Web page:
In his new book, What the Dog Saw, Malcolm Gladwell teaches us a new concept: "risk homeostasis". It is, he concedes, somewhat controversial, because, like so much of Gladwell's work, it goes against what common sense would tell us. Risk, he tells us, won't ever go away.
He cites the Challenger disaster, which in 1986 left America traumatised. Carrying the first civilian passenger, Christa McAuliffe, it was a mission that exemplified the self-confidence of the US space program. And given that McAuliffe was a teacher, the eyes of American children, and children around the world, followed that fateful 73-second lift-off. Then, as a result of a barely perceptible leak in the O-ring of its booster rocket, the spacecraft exploded.
That night, due to make the annual State of the Union address, President Ronald Reagan painted an emotional picture of the heroic crew, saying how they had "slipped the surly bonds of Earth and touched the face of God".
The US government set up a painstaking investigation into what went wrong and what lessons could be learnt, just as they had after the Three Mile Island crisis of 1976. Unnervingly, Gladwell points out that such investigations are "exercises in self-deception". They exist to convince us that lessons will be learnt. But in reality, accidents are normal. They happen.
As Gladwell puts it: "At some point in the future, a Nasa spacecraft will go down in flames. We should at least admit this to ourselves now. And if we cannot, then our only option is to start thinking about getting rid of things like space shuttles altogether."
What if we applied this concept to "safeguarding"? Safeguarding is what we used to call child protection. It's something that has always been at the heart of the teaching profession's responsibilities. The trouble is that now it feels that it has become a monster beyond our control, and given the subject matter, something that few in education feel they can challenge. Criticising safeguarding feels tantamount to excusing child abuse. Yet might our safeguarding obsession be another "exercise in self-deception"?
Take some of the absurdities of the culture defined by the Independent Safeguarding Authority (ISA). It is fair enough that all who work in schools and will come into regular contact with children should undergo criminal records checks - teachers, instructors, caretakers and so on. But anyone who sets foot in a school? The authors Anthony Horowitz and Philip Pullman have already announced that they will no longer give talks in schools because they object to the underlying assumption that they may be unsafe around children.
The other week, we took a group of students to a netball tournament. Rather than be accompanied by a second teacher to supervise them, what if the former head girl went along as referee? Inevitably and depressingly, the question was posed: had she undergone a criminal-records check?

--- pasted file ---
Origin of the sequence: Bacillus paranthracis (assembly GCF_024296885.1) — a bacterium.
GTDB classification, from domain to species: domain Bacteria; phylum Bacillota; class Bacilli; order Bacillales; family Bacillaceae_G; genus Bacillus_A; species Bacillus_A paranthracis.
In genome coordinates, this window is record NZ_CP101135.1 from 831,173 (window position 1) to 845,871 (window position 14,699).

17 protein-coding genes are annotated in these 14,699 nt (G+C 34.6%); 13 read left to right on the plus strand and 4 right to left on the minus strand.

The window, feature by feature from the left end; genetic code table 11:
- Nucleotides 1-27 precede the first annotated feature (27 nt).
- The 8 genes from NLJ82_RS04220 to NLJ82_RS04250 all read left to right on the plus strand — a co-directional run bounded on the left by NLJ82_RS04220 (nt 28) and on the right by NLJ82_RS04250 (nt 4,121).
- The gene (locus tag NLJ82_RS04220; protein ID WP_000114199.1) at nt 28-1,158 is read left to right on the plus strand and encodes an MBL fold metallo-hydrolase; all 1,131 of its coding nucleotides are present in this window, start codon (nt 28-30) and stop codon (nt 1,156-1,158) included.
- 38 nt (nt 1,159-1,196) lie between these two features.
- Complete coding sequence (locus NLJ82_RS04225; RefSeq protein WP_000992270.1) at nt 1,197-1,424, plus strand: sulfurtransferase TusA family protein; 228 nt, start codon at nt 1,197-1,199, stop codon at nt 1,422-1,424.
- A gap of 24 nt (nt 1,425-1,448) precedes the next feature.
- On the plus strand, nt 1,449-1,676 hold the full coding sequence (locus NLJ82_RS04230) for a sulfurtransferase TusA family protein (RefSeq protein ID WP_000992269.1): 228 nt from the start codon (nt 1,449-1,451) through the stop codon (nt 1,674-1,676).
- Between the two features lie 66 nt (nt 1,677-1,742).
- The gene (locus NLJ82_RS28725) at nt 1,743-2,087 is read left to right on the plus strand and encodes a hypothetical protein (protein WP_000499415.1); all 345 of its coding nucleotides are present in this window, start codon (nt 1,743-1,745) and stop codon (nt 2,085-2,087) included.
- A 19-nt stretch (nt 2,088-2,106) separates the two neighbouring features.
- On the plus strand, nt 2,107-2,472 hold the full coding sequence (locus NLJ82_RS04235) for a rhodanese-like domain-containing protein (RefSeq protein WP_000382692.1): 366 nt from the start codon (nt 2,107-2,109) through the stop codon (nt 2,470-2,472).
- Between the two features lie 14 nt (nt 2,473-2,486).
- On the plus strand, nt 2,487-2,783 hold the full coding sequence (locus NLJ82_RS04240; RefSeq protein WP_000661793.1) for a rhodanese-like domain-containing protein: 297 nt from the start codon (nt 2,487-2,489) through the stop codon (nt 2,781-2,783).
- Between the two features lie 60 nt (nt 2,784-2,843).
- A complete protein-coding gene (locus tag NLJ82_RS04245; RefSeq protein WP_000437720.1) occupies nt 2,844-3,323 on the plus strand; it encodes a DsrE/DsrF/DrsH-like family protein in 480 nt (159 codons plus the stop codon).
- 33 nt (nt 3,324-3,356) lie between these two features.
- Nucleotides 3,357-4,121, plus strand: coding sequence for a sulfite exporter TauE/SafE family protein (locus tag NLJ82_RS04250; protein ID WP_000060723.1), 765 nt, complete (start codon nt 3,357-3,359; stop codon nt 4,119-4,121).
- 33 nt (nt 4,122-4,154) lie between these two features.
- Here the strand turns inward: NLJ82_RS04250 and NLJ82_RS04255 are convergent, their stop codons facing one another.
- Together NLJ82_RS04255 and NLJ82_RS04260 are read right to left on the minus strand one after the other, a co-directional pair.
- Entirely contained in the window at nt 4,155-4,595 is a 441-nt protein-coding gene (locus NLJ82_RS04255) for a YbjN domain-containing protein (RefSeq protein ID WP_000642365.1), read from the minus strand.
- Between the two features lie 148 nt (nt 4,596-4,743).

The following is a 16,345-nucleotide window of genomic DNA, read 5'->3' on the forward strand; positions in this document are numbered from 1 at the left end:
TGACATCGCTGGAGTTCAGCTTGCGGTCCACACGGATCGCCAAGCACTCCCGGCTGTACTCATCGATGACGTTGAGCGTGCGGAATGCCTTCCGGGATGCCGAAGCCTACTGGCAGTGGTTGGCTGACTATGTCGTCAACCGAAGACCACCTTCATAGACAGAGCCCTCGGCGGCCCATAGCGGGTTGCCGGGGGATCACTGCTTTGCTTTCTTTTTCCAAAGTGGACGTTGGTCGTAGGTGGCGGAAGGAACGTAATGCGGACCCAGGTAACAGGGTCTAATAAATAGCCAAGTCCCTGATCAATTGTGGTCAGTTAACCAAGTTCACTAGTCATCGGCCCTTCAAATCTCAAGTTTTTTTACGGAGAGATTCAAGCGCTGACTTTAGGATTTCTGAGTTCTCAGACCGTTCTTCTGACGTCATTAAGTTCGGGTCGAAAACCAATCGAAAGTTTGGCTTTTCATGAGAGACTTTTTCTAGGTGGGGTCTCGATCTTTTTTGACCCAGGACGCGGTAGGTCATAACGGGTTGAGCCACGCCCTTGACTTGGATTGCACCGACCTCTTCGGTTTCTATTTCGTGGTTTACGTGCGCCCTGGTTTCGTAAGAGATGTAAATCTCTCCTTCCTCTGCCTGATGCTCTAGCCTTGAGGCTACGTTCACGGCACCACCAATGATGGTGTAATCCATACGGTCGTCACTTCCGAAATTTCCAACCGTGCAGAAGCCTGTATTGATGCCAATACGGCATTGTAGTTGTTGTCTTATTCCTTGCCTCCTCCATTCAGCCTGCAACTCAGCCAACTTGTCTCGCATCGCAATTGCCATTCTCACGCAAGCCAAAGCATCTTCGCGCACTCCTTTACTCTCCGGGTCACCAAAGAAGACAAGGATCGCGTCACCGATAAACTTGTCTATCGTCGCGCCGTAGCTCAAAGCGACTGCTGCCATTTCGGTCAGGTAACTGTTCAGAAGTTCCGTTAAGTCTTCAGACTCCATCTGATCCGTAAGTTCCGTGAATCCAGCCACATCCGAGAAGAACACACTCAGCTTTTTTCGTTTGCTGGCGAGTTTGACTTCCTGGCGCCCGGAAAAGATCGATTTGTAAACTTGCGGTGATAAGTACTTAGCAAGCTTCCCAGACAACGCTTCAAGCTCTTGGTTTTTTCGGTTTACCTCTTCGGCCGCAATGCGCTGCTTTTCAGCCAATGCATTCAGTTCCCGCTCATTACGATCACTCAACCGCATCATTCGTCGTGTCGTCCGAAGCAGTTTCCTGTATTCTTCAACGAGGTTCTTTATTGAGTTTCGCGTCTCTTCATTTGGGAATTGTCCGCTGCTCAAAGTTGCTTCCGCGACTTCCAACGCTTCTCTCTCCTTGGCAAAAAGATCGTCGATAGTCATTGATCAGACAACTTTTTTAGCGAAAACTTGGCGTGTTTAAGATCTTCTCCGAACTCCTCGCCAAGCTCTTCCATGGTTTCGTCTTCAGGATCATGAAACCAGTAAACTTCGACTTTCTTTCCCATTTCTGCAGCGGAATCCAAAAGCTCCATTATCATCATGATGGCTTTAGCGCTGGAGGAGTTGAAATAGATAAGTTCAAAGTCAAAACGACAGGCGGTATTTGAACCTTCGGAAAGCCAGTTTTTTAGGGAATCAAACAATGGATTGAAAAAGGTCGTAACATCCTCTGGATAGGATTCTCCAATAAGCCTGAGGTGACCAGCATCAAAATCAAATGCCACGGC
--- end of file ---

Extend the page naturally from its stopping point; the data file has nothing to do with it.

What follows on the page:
It gets worse. Like many schools, we employ some students of sixth-form age as cleaners. It means we have a ready-made workforce who take pride in the school and are paid a decent amount for two hours' cleaning each night. But since they are working as employees of the school and may come into contact with younger pupils, they also need to undergo criminal vetting, even though by day they are members of the student community.
What next? As students begin to study diplomas, there is an expectation that some may travel by bus to other schools and colleges for part of their applied learning. This means - gasp - that they will be on public transport mixing with people who have not been vetted. Should we start expecting bus drivers and pensioners to wear lapel badges declaring their innocence?
Sir Roger Singleton, head of the ISA, has already said that firms that deal with schools will probably want to have all their employees vetted so they will be more likely to get contracts. In the old days, a builder's headed paper might carry an Investors in People crest. Next it will be a safeguarding logo.
All of this wouldn't matter if the stakes weren't so high. But because safeguarding has been made a "limiting judgment" in the new Ofsted regime, a school on track to be judged outstanding could topple into a lower Ofsted category if there is an omission in its central record of staff.
Inspectors have recently been told to give schools a breathing space to put such issues right (most are likely to be administrative errors), but that punitive, finger-wagging starting point is astonishing and bleak.
In this grim Alice-in-Wonderland world, the risk is that we deter adult volunteers from ever giving talks, or becoming governors, or helping at school events. And the bigger risk - the one Malcolm Gladwell talks about - is that in making the notion of safeguarding so pervasive, so obsessive, we do more than inject mistrust into relationships between adults and children. We also risk "an exercise in self-deception", deluding ourselves that risk has been eliminated, managed, and our schools made safe from threat.
Geoff Barton, Headteacher, King Edward VI School, Bury St Edmunds.